Luleå University of Technology, Department of Civil, Environmental and Natural Resources Engineering, Geosciences and Environmental Engineering.
    Giagnoni, Laura
    Department of Agrifood Production and Environmental Sciences, University of Florence.
    Marschner, Bernd
    Ruhr-Universität Bochum.
    Denys, Sébastien
    Joint Research Unit (UMR) Biodiversity, Genes & Communities (BIOGECO), French National Institute for Agricultural Research (INRA).
    Mench, Michel
    Agence Nationale de Sécurité Sanitaire (Anses).
    Andriaensen, Kristin
    i-CLEANTECH Vlaanderen.
    Vangronsveld, Jaco
    Hasselt University, Centre for Environmental Sciences.
    Puschenreiter, Markus
    University of Natural Resources and Life Sciences Vienna.
    Renella, Giancarlo
    Department of Agrifood Production and Environmental Sciences, University of Florence.
    Assessment of Methods for Determining Bioavailability of Trace Elements in Soils: A Review2017In: Pedosphere, ISSN 1002-0160, E-ISSN 2210-5107, Vol. 27, no 3, p. 389-406Article in journal (Refereed)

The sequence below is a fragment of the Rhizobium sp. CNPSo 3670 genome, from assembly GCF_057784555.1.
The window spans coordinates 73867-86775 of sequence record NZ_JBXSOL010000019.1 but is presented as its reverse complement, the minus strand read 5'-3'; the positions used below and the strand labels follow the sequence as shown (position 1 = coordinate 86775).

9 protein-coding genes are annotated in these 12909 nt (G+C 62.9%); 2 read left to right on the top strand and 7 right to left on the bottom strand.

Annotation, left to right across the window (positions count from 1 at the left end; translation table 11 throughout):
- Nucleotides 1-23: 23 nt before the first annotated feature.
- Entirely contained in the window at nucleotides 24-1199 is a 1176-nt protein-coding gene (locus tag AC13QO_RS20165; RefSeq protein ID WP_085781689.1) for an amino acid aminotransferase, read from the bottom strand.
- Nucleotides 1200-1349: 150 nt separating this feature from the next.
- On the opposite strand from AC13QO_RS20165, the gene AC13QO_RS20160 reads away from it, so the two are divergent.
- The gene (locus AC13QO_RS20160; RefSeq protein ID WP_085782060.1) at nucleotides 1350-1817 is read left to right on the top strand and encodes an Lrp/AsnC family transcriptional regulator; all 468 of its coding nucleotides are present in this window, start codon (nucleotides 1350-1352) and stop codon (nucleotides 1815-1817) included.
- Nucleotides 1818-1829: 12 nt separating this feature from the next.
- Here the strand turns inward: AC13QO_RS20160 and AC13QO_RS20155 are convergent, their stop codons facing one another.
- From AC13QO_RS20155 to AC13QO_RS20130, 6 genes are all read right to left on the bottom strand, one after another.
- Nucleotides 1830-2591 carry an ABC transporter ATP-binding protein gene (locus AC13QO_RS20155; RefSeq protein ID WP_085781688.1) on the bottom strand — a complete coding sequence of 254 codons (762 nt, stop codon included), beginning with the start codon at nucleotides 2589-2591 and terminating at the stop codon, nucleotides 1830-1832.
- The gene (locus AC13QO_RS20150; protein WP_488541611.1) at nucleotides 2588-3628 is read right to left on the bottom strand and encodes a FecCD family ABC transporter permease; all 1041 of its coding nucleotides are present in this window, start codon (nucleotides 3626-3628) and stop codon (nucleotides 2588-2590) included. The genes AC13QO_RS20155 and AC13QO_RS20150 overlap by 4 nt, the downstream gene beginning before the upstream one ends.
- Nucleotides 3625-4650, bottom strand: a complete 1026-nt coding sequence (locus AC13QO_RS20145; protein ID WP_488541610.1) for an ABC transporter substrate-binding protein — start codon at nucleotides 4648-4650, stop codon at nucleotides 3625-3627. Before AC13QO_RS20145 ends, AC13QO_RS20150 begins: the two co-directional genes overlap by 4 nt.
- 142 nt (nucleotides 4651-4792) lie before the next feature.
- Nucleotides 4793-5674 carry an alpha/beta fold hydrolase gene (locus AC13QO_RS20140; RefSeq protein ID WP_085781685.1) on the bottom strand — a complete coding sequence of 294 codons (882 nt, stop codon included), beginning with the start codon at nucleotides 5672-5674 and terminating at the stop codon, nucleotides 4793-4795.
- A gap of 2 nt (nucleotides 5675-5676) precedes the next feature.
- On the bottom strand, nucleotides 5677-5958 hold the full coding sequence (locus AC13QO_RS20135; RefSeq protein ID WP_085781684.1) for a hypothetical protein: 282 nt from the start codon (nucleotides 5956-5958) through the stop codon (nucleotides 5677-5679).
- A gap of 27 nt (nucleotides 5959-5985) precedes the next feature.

Abstract [en]

    Trace element-contaminated soils (TECSs) are one of the consequences of the past industrial development worldwide. Excessive exposure to trace elements (TEs) represents a permanent threat to ecosystems and humans worldwide owing to the capacity of metal(loid)s to cross the cell membranes of living organisms and of human epithelia, and their interference with cell metabolism. Quantification of TE bioavailability in soils is complicated due to the polyphasic and reactive nature of soil constituents. To unravel critical factors controlling soil TE bioavailability and to quantify the ecological toxicity of TECSs, TEs are pivotal for evaluating excessive exposure or deficiencies and controlling the ecological risks. While current knowledge on TE bioavailability and related cumulative consequences is growing, the lack of an integrated use of this concept still hinders its utilization for a more holistic view of ecosystem vulnerability and risks for human health. Bioavailability is not generally included in models for decision making in the appraisal of TECS remediation options. In this review we describe the methods for determining the TE bioavailability and technological developments, gaps in current knowledge, and research needed to better understand how TE bioavailability can be controlled by sustainable TECS management altering key chemical properties, which would allow policy decisions for environmental protection and risk management